Deciding on treatment
Deciding on treatment depends on circumstances and what you want to achieve. Some people only want immediate pain relief and deal with the next problem as it arises, whilst others want excellent dental health for their lifetime and others accept something in between.
Those who continue to follow the first route pay the least in monetary terms, but the most in discomfort, sleepless nights, problems with eating, talking and appearance. They age more quickly and are more likely to have health problems arising from their teeth. On average they die about six years sooner than those with excellent oral health. Unfortunately, the Government through its policy on dentistry is encouraging this approach by improving access ,but only for simpler treatment such as extraction of teeth. Many dentists consider this a slide back towards Third World dentistry. We all know the Government have limited resources, but they have failed to spell out the consequences of this for people to make an informed decision.
For those who want excellent health and know how to look after their teeth need the least treatment, having checkups every six to twelve months problems are picked up early and dealt with most cheaply.
Most have lower aspirations and these change during their lifetime. As a young person they value their appearance, but don't carry out proper prevention and small problems arise in their late teens and twenties. They have basic work done because they can't afford the best. This process may continue into their forties, when they have accumulated a substantial number of fillings, which by then are breaking down. If they can't afford to deal with these properly, they have patches, accepting that they may need dentures when they reach old age. Those who can afford it begin to invest in high quality work to maintain their appearance and function throughout life.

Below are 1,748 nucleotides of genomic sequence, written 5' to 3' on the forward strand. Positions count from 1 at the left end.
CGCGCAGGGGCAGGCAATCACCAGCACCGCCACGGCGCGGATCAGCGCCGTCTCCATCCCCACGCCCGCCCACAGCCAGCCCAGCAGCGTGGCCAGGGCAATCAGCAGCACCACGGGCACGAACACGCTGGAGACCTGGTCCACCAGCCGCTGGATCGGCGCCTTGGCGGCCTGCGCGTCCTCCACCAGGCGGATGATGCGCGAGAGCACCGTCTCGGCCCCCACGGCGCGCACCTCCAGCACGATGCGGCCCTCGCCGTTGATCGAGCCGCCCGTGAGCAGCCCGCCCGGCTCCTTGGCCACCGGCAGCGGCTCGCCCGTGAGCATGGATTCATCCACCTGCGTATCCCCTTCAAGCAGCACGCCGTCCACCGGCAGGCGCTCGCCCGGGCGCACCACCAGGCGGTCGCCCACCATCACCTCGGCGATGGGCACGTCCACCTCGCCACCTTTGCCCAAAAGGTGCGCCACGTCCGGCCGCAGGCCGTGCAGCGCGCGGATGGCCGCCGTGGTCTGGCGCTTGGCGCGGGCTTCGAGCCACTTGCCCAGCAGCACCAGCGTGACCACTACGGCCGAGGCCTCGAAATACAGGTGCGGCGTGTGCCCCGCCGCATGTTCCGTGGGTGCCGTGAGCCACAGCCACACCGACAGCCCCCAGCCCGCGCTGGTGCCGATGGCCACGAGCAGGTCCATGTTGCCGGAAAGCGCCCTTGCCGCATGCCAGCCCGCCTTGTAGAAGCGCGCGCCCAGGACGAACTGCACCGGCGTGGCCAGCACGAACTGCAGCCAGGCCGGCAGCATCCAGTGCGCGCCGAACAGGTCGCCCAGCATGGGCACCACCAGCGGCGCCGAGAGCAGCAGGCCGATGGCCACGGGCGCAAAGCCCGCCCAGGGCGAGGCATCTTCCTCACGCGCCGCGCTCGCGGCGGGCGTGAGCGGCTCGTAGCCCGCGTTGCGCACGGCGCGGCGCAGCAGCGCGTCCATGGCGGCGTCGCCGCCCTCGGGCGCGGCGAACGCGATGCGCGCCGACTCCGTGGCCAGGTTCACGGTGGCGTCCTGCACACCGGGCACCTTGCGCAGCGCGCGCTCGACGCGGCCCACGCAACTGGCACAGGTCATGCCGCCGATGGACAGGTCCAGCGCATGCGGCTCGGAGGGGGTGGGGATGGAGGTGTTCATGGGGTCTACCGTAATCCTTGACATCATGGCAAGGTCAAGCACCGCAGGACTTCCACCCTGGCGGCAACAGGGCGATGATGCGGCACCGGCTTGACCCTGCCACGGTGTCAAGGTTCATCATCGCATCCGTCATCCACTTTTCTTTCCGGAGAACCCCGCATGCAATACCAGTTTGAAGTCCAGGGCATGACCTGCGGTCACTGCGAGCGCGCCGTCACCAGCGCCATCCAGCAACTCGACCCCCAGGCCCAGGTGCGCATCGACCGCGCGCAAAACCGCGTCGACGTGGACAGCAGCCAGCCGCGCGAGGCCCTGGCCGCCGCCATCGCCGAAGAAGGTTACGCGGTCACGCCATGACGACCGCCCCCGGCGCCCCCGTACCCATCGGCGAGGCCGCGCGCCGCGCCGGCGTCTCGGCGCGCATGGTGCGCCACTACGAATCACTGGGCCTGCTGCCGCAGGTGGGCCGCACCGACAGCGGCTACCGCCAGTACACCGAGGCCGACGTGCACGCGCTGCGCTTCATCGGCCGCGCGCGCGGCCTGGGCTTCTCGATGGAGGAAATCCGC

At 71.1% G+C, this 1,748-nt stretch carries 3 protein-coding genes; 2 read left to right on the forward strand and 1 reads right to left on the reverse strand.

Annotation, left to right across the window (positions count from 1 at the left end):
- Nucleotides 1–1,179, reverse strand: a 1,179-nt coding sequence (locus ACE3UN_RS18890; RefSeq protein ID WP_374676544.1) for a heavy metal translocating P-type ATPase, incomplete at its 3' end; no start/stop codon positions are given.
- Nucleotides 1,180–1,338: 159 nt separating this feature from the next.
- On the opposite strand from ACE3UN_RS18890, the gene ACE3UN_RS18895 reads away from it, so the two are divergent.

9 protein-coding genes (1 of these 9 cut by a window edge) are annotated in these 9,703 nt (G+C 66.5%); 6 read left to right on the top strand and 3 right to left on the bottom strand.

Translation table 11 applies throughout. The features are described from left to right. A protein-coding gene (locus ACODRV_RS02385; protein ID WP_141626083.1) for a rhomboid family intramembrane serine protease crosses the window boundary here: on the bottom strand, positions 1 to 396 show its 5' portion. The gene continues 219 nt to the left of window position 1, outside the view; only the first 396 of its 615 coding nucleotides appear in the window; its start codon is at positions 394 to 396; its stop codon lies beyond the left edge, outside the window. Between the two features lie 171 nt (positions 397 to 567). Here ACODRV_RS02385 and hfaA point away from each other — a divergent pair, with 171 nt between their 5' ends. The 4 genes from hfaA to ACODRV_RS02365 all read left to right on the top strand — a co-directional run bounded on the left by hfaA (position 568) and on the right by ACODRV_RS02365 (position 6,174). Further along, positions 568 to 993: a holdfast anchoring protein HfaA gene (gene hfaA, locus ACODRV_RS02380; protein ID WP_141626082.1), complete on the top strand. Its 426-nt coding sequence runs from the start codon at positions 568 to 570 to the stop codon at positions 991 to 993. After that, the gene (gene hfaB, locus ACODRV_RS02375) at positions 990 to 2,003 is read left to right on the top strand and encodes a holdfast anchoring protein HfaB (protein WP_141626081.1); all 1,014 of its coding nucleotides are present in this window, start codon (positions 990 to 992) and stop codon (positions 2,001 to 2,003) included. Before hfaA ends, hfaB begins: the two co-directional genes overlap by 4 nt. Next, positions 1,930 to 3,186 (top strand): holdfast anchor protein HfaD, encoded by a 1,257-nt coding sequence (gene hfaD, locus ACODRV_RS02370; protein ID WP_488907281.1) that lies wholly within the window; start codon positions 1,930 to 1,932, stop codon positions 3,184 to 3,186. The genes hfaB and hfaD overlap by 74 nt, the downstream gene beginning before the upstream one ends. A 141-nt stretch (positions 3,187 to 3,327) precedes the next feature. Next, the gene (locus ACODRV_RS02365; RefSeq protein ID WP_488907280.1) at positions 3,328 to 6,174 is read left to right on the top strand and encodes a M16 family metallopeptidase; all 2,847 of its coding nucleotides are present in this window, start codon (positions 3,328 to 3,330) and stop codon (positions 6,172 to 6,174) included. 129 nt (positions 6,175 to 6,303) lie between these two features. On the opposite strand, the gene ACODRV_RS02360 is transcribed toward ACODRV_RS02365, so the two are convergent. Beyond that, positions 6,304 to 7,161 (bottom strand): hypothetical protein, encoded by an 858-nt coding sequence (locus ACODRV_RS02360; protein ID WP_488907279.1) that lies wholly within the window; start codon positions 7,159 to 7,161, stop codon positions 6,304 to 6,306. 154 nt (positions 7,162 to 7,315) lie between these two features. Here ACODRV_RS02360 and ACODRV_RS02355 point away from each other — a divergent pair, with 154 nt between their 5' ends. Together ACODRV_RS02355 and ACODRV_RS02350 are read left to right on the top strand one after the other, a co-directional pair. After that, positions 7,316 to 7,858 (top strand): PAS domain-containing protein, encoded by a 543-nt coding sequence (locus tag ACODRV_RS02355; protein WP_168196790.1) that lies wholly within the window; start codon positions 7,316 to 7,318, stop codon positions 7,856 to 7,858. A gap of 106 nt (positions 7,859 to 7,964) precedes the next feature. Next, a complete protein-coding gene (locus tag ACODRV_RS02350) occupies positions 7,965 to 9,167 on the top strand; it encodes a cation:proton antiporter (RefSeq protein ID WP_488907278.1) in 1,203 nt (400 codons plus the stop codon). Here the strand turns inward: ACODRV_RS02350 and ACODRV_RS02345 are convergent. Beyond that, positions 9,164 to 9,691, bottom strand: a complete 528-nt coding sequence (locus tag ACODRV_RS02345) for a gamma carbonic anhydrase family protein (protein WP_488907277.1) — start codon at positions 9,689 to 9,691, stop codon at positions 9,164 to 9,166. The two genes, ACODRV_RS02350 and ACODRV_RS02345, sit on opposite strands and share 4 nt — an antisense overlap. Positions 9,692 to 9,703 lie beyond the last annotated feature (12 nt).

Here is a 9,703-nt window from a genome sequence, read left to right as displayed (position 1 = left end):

As a private practice we deal with all these groups. Even those requiring extractions and nothing more come to us because we have more time to give them a better experience. Those who have basic work gain more understanding of what is happening and we can help them maintain their mouths and perhaps help them to get through their lives without dentures. We are geared up for those wanting high quality work with investments in all the equipment necessary.
If we are to help you decide on the best treatment we need to know what your aspirations are. Generally, we will advise the best treatment in terms of quality, but also give you other options, even though we don't necessarily agree with them. You can make your choice on the basis of what your budget is.
If you come to us and say you want a smile makeover for instance, we need to know your budget, because we can plan within it or tell you that your budget is insufficent to achieve what you are hoping for.
Reporters comparing dentists
From time to time we see reports about the variation of costs between dentists. Usually a 'senior' dentist is recruited to say what a volunteer patient needs and a guide price for that treatment.
The volunteer then goes to several dental practices for a checkup and treatment plan, and unsurpringly different plans at varying prices are produced. Deciding on treatment can be very complex, because it is a mixture of needs and wants and the dentists can only judge this on what the person says during that particular examination.
Costs do vary between dental practices and dentists within them. Some dentists are very experienced, have done a great deal of postgraduate training, have the latest equipment, and are highly skilled. Some are newly qualified, may have only completed twenty or thirty of the procedures, and have only basic equipment. Would you expect them to charge the same and deliver the same standard of work? Would you pay less and take your chances or more and be reassured?This is not to say that the second dentist will not surpass the quality of the first dentist during their working life, but for the time being there is no comparison.